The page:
(1) Using the absolute value:
(The name of attribute is “AbsAttr”.)
<TagName AbsAttr=”5”> <The value is set to 5>
<TagName AbsAttr=”6”> <The value is set to 6>
</TagName> <The value is reset to 5>
</TagName > <The value is reset to one before “5”>
(2)Using the relative value:
(The name of attribute is “AbsAttr” and the
reference value of RelAttr=”0”.)
<TagName RelAttr=”+5”> <The value is set to 5>
<TagName RelAttr=”+6”> <The value is set to 11>
</TagName> <The value is reset to 5>
</TagName> <The value is reset to 0>
6. CONCLUDING REMARKS
The
JEIDA
Standard
of
Symbols
“JEIDA-62-2000” is the first version that defined
primary part of the symbol system for Japanese
TTS synthesizers. It will be revised in the future
to meet with the progress of TTS engines and/or
their application systems.
ACKNOWLEDGMENT
The authors wish to thank all the members of
the Speech Input/Output Systems Expert
Committee of JEIDA for their intensive effort and
discussion to establish this Standard of Symbols.
4
Appendix-I: Kana-level Symbols for Japanese monosyllables pronunciation.
表2-1 読み記号
ア
a
カ
ka
サ
sa
タ
ta
ナ
na
ハ
ha
マ
ma
ラ
ra
ガ
ga
ザ
za
ダ
da
バ
ba
パ
pa
ヴァ
va
カ゜
nga
ン
nn
イ
i
キ
ki
シ
shi
チ
chi
ニ
ni
ヒ
hi
ミ
mi
リ
ri
ギ
gi
ジ
ji
ディ
di
ビ
bi
ピ
pi
ティ
ti
ヴィ
vi
キ゜
ngi
スィ
si
ズィ
zi
ッ
q
ウ
u
ク
ku
ス
su
ツ
t su
ヌ
nu
フ
hu
ム
mu
ル
ru
グ
gu
ズ
zu
ドゥ
du
ブ
bu
プ
pu
ト ゥ
tu
ヴ
vu
ク゜
ngu
エ
e
ケ
ke
セ
se
テ
te
ネ
ne
ヘ
he
メ
me
レ
re
ゲ
ge
ゼ
ze
デ
de
ベ
be
ペ
pe
オ
o
コ
ko
ソ
so
ト
to
ノ
no
ホ
ho
モ
mo
ロ
ro
ゴ
go
ゾ
zo
ド
do
ボ
bo
ポ
po
ヤ
ユ
ya
yu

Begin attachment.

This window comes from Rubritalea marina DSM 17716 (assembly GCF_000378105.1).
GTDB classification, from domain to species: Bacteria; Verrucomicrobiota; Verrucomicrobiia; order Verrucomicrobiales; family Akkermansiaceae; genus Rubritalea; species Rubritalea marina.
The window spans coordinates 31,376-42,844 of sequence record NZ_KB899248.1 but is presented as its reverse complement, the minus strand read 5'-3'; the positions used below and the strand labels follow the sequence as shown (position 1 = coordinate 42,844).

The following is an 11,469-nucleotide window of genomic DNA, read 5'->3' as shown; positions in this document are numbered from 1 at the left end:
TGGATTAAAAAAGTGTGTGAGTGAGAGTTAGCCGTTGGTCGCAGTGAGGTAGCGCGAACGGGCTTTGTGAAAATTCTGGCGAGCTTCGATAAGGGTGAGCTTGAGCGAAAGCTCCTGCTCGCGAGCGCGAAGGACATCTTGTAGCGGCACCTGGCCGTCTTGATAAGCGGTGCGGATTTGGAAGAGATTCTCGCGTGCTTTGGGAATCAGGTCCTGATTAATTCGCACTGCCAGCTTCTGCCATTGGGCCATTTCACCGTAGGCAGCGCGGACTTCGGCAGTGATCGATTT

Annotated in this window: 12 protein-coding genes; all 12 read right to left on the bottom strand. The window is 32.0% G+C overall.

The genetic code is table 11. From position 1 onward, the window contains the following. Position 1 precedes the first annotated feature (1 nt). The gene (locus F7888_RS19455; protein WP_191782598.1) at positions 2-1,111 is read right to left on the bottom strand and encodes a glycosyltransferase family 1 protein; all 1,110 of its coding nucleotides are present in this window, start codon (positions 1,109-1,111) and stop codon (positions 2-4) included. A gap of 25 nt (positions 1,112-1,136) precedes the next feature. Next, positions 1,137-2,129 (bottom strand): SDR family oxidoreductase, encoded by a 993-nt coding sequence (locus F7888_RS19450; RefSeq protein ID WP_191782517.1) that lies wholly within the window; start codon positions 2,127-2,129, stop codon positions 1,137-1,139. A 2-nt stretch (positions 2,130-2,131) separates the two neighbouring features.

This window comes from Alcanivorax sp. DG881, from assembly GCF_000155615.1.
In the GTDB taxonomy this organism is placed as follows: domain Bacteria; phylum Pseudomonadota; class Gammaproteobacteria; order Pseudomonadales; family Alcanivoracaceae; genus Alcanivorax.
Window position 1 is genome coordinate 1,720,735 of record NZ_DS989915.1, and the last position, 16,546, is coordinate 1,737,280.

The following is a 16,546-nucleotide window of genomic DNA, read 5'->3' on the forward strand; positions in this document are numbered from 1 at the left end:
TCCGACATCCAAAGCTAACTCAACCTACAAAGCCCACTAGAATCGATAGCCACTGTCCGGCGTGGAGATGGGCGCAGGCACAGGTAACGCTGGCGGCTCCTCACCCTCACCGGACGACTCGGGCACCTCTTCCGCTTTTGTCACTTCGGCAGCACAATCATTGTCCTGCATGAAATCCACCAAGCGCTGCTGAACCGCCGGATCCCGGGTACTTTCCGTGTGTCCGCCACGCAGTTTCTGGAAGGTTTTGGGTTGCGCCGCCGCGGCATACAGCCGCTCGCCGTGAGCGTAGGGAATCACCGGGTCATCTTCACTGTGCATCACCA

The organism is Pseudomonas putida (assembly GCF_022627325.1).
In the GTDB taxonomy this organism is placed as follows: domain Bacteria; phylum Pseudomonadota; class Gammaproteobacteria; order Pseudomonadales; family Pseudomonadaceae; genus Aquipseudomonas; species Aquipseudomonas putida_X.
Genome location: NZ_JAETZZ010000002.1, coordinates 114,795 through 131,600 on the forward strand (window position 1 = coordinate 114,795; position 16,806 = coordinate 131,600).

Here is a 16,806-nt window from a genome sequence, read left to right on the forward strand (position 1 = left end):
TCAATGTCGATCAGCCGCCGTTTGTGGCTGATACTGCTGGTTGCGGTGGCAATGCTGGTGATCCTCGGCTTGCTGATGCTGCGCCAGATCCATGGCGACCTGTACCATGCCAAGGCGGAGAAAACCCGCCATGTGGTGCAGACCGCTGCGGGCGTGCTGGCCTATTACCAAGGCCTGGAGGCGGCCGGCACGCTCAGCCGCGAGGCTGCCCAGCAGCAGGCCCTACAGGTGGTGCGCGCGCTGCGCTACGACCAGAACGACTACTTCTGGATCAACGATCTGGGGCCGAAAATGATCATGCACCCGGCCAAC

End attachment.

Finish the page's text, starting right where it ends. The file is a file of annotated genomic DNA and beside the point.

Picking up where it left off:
キャ
キュ
kya
kyu
シャ
シュ
sha
shu
チャ
チュ
cha
chu
ニャ
ニュ
nya
nyu
ヒャ
ヒュ
hya
hyu
ミャ
ミュ
mya
myu
リャ
リュ
r ya
r yu
ギャ
ギュ
gya
gyu
ジャ
ジュ
ja
ju
デャ
デュ
dya
dyu
ビャ
ビュ
bya
byu
ピャ
ピュ
pya
pyu
テャ
テュ
t ya
t yu
ヴェ ヴォ ヴャ
ヴュ
ve
vo
vya
vyu
ケ゜ コ ゜ キ゜ ャ キ゜ ュ
nge ngo
ngya ngyu
フャ
フュ
f ya
f yu
イェ
ヨ
ye
yo
キェ
キョ
kye
kyo
シェ
ショ
she
sho
チェ
チョ
che
cho
ニェ
ニョ
nye
nyo
ヒェ
ヒョ
hye
hyo
ミェ
ミョ
mye
myo
リェ
リョ
r ye
r yo
ギェ
ギョ
gye
gyo
ジェ
ジョ
je
jo
ディ ェ デョ
dye
dyo
ビェ
ビョ
bye
byo
ピェ
ピョ
pye
pyo
ティ ェ テョ
t ye
t yo
ヴィ ェ ヴョ
vye
vyo
キ゜ ェ キ゜ ョ
ngye ngyo
フィ ェ フョ
f ye
f yo
ー
-
5
ワ
wa
クァ
kwa
スァ
swa
ツァ
t sa
ヌァ
nwa
ファ
fa
ムァ
mwa
ルァ
r wa
グァ
gwa
ズァ
zwa
ドゥァ
dwa
ブァ
bwa
プァ
pwa
ト ゥァ
t wa
ヴゥ ァ
vwa
ク゜ ァ
ngwa
ウィ
wi
クィ
kwi
スゥ ィ
swi
ツィ
t si
ヌィ
nwi
フィ
fi
ムィ
mwi
ルィ
r wi
グィ
gwi
ズィ
zwi
ドゥィ
dwi
ブィ
bwi
プィ
pwi
ト ゥィ
t wi
ヴゥ ィ
vwi
ク゜ ィ
ngwi
ウェ
we
クェ
kwe
スェ
swe
ツェ
t se
ヌェ
nwe
フェ
fe
ムェ
mwe
ルェ
r we
グェ
gwe
ズェ
zwe
ドゥェ
dwe
ブェ
bwe
プェ
pwe
ト ゥェ
t we
ヴゥ ェ
vwe
ク゜ ェ
ngwe
ウォ
wo
クォ
kwo
スォ
swo
ツォ
t so
ヌォ
nwo
フォ
fo
ムォ
mwo
ルォ
r wo
グォ
gwo
ズォ
zwo
ドゥォ
dwo
ブォ
bwo
プォ
pwo
ト ゥォ
t wo
ヴゥ ォ
vwo
ク゜ ォ
ngwo
Appendix-II: Kana-level Symbols for Prosodic Features.
Function
Accent position
Accent phrase boundary
Phrase boundary
End of sentence, Normal/assertive intonation
End of sentence, Interrogative intonation
End of sentence, Exclamatory intonation
1-mora pause insertion
Symbol
’
/
|
.
?
!
_
(The ASCII codes are represented by the decimal system.)
ASCII code
039
047
124
046
063
033
095
Appendix-III: Allophone-level Symbols for Prosodic Features.
Function
XSAMPA
ASCII code
Accent, Upstep
^
094
Accent, Downstep
!
033
Accent phrase boundary, Minor (foot) group
|
124
Phrase boundary, Major (intonation) group
||
124 124
End of sentence, Global fall
<F>
060 070 062
End of sentence, Global rise
<R>
060 082 062
1-mora pause insertion
...
046 046 046
(The IPA symbols corresponding to XSAMPA’s are omitted here.)
6